“Keke has what is known as Mega colon. He has difficulty processing food since it doesn’t go through his intestines properly. He needs a prescription diet and medications. He’ll have regular trips to the vet and possibly go through hospitalizations from time to time due to his condition. You can see that Keke has ‘clouding’ over one eye that doesn’t seem to be problematic at this time. At least he landed in the very place he needed to be: North Shore Animal League America’s Pet Sponsorship Program. Now he’s assured of the best possible medical care and a loving staff to tend to him and find his ideal home.”

DeeDee Sunflower Instagram

To sponsor pets like Keke, please visit animalleague.org/sponsor for details.


Beth with QueenieAnd then there’s Queenie’s story, a cautionary tale about the importance of planning for your pet’s future if something happens to you — a concern made even more urgent during the pandemic.

This seven-year-old beauty was adopted from Animal League America in 2016. Her human passed away unexpectedly in December, and no family member was able to take her, so she returned to Animal League America, which has a fantastic no-questions-asked return policy for all their adopted pets!

So, if you possibly can (and I realize that not every good pet person has the resources to do this), please create a financial plan for your pet(s) care. Talk to your attorney or estate planner or visit the Internet, which provides a lot of advice on how to set up a trust for your pet or include him or her in your will.

In addition, some organizations provide special programs for surviving pets, including Animal League America’s Safe Haven Surviving Pet Program, which is open to all pets. For details, visit animalleague.org/safehaven.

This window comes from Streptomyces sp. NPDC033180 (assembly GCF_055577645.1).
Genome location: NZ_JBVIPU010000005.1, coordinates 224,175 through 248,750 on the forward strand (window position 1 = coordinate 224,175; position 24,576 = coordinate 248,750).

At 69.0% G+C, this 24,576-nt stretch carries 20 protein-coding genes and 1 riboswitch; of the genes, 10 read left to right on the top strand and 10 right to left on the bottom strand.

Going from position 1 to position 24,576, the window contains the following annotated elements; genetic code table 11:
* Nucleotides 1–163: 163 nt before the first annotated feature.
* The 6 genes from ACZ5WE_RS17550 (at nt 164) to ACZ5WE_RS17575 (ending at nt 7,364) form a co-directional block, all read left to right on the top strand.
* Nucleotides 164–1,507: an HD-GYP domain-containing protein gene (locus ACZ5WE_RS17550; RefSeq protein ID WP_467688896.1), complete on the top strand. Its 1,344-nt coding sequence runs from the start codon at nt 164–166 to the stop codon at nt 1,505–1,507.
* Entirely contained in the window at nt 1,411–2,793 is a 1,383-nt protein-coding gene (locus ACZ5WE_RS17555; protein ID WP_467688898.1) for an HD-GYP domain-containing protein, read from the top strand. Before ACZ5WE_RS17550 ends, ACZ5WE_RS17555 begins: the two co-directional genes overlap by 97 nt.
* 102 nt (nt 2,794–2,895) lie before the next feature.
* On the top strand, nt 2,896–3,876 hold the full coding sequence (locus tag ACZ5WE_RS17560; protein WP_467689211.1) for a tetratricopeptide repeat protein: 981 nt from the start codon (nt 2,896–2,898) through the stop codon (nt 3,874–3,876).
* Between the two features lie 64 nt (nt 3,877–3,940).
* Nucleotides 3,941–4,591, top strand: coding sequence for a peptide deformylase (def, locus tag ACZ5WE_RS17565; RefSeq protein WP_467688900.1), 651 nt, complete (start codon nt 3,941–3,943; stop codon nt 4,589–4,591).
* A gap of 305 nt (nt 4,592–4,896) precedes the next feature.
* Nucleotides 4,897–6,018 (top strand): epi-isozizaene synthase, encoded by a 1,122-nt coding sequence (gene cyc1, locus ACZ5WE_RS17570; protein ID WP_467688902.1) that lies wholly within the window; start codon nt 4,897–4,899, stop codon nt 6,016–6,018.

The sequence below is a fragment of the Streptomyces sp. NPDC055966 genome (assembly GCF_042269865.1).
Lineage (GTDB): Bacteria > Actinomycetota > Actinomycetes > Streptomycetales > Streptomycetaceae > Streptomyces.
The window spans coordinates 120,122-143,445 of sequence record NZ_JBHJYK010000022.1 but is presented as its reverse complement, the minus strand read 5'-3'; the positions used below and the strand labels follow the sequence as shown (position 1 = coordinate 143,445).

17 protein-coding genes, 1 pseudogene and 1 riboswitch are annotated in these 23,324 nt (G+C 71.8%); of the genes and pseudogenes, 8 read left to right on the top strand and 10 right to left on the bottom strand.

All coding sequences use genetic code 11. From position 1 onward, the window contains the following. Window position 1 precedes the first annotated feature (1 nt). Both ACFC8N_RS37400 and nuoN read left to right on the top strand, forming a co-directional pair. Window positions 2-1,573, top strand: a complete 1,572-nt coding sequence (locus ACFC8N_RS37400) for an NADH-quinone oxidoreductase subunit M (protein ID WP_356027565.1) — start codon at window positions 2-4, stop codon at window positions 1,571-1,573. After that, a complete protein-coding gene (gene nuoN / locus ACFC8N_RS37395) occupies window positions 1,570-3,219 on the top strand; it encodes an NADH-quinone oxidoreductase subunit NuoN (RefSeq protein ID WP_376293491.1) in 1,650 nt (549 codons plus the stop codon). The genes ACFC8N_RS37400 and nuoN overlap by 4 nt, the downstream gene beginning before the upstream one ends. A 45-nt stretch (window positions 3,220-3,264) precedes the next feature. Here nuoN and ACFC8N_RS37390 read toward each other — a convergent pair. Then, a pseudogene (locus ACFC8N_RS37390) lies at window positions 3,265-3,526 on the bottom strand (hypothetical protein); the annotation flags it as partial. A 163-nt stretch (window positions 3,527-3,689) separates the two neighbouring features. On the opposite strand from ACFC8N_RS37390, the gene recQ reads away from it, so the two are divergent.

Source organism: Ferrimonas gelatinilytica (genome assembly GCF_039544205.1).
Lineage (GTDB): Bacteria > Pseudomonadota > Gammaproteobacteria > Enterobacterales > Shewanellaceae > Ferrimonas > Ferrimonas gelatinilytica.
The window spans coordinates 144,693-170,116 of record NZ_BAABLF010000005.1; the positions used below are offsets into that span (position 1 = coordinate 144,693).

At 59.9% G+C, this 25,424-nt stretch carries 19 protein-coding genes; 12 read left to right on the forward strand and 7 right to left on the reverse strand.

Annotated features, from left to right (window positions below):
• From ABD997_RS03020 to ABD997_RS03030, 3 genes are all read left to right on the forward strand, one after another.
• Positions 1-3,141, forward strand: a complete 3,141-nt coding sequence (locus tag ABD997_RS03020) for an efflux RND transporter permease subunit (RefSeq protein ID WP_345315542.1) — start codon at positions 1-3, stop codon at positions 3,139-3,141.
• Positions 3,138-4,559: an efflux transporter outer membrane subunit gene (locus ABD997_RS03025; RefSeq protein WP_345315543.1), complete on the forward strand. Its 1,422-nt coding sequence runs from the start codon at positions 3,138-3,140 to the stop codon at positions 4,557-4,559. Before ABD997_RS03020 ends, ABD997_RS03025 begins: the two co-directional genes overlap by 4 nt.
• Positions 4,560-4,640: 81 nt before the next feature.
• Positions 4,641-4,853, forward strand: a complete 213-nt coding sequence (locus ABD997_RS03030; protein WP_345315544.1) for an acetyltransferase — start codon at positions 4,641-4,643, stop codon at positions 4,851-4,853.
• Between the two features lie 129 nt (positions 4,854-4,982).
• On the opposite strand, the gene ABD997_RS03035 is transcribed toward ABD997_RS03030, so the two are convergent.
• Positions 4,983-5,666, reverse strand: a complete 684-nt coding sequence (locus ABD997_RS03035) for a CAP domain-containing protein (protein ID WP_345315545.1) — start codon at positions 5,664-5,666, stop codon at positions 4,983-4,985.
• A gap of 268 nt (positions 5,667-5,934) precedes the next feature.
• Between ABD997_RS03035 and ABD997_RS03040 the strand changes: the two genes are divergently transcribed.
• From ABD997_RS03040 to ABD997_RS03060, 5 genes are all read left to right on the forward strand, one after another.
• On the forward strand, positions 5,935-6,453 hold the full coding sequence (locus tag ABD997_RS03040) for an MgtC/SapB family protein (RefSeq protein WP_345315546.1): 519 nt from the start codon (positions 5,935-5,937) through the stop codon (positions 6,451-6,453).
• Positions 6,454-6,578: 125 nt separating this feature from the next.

Are there things you’ve been wanting to do for your own pet but have been putting off until “next year.” Well, next year is here. So, if you haven’t already, now is the time to act. These are just a few of the ways you can resolve to make 2022 even better for your pet:

  • Microchip your pet.
  • Make that vet appointment for medical and dental care.
  • Keep up to date on vaccinations.
  • Plan daily playdates with your pet that include grooming and brushing.
  • Make a pet preparedness plan and bag in case of an emergency. Make sure to include IDs, vet info, a first aid kit, medications, and possible calming supplements and aids. And don’t forget food, water, and even a favorite toy.
  • And don’t neglect yourself, either. Find ways to care for yourself and renew your spirit, whether through exercise, yoga, meditation, or settling down with a good book, because taking care of oneself also benefits the pets in our lives.

Photo: NBCUniversal via Getty Images


When thinking about how to help animals live better, safer lives, ask yourself this simple question: What would Betty White do? Because for decades, this legendary television pioneer, actress, and animal lover inspired compassionate people to make a difference. When she died at the age of 99 on New Year’s Eve, she left us a lifetime filled with examples of how to change a pet’s life, day after day.

Happy New Year,

P.S. It’s winter. So, keep your pets indoors. As you know, I am adamant about keeping cats indoors all the time, but especially in these frigid temperatures. And even though many dogs like a romp in the snow, dog tethering in extreme weather is outright cruelty. If you see a dog chained outside in the cold, check with your local animal control officer. New York, New Jersey, and Connecticut, for example, have laws prohibiting this cruel practice. Remember, they depend on us!

By |2022-02-14T12:50:53-04:00January 12th, 2022|